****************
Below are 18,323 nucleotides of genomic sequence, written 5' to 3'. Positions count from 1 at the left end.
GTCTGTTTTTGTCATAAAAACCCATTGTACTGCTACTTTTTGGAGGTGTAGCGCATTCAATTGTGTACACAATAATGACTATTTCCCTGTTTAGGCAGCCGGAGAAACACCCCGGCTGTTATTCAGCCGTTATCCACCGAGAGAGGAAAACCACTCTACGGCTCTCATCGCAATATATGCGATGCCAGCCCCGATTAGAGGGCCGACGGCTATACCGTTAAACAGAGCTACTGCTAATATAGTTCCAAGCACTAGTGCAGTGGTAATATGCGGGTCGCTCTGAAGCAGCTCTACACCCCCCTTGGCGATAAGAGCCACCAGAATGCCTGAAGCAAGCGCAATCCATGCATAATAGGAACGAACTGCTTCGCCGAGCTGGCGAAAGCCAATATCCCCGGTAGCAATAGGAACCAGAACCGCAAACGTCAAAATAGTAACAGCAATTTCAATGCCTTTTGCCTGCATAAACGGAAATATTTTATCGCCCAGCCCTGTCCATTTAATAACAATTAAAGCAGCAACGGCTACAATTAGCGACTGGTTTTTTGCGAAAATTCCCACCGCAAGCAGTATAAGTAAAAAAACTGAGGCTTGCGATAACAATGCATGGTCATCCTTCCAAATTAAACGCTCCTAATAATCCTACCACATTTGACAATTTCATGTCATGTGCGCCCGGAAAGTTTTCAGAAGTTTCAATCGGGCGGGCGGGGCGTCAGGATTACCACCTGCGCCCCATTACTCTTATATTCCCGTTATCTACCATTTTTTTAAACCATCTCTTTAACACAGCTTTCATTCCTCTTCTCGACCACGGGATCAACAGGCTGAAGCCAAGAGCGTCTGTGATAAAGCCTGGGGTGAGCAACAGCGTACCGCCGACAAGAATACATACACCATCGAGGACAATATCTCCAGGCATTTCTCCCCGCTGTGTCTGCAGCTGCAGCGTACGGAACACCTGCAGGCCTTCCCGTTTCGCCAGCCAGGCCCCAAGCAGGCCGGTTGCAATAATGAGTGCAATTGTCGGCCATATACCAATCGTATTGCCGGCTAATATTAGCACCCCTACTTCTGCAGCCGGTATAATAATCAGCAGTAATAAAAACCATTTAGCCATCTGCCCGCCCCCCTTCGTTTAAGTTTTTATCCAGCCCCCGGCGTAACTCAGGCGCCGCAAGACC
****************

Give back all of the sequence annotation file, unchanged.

Below are 18,323 nucleotides of genomic sequence, written 5' to 3'. Positions count from 1 at the left end.
GTCTGTTTTTGTCATAAAAACCCATTGTACTGCTACTTTTTGGAGGTGTAGCGCATTCAATTGTGTACACAATAATGACTATTTCCCTGTTTAGGCAGCCGGAGAAACACCCCGGCTGTTATTCAGCCGTTATCCACCGAGAGAGGAAAACCACTCTACGGCTCTCATCGCAATATATGCGATGCCAGCCCCGATTAGAGGGCCGACGGCTATACCGTTAAACAGAGCTACTGCTAATATAGTTCCAAGCACTAGTGCAGTGGTAATATGCGGGTCGCTCTGAAGCAGCTCTACACCCCCCTTGGCGATAAGAGCCACCAGAATGCCTGAAGCAAGCGCAATCCATGCATAATAGGAACGAACTGCTTCGCCGAGCTGGCGAAAGCCAATATCCCCGGTAGCAATAGGAACCAGAACCGCAAACGTCAAAATAGTAACAGCAATTTCAATGCCTTTTGCCTGCATAAACGGAAATATTTTATCGCCCAGCCCTGTCCATTTAATAACAATTAAAGCAGCAACGGCTACAATTAGCGACTGGTTTTTTGCGAAAATTCCCACCGCAAGCAGTATAAGTAAAAAAACTGAGGCTTGCGATAACAATGCATGGTCATCCTTCCAAATTAAACGCTCCTAATAATCCTACCACATTTGACAATTTCATGTCATGTGCGCCCGGAAAGTTTTCAGAAGTTTCAATCGGGCGGGCGGGGCGTCAGGATTACCACCTGCGCCCCATTACTCTTATATTCCCGTTATCTACCATTTTTTTAAACCATCTCTTTAACACAGCTTTCATTCCTCTTCTCGACCACGGGATCAACAGGCTGAAGCCAAGAGCGTCTGTGATAAAGCCTGGGGTGAGCAACAGCGTACCGCCGACAAGAATACATACACCATCGAGGACAATATCTCCAGGCATTTCTCCCCGCTGTGTCTGCAGCTGCAGCGTACGGAACACCTGCAGGCCTTCCCGTTTCGCCAGCCAGGCCCCAAGCAGGCCGGTTGCAATAATGAGTGCAATTGTCGGCCATATACCAATCGTATTGCCGGCTAATATTAGCACCCCTACTTCTGCAGCCGGTATAATAATCAGCAGTAATAAAAACCATTTAGCCATCTGCCCGCCCCCCTTCGTTTAAGTTTTTATCCAGCCCCCGGCGTAACTCAGGCGCCGCAAGACC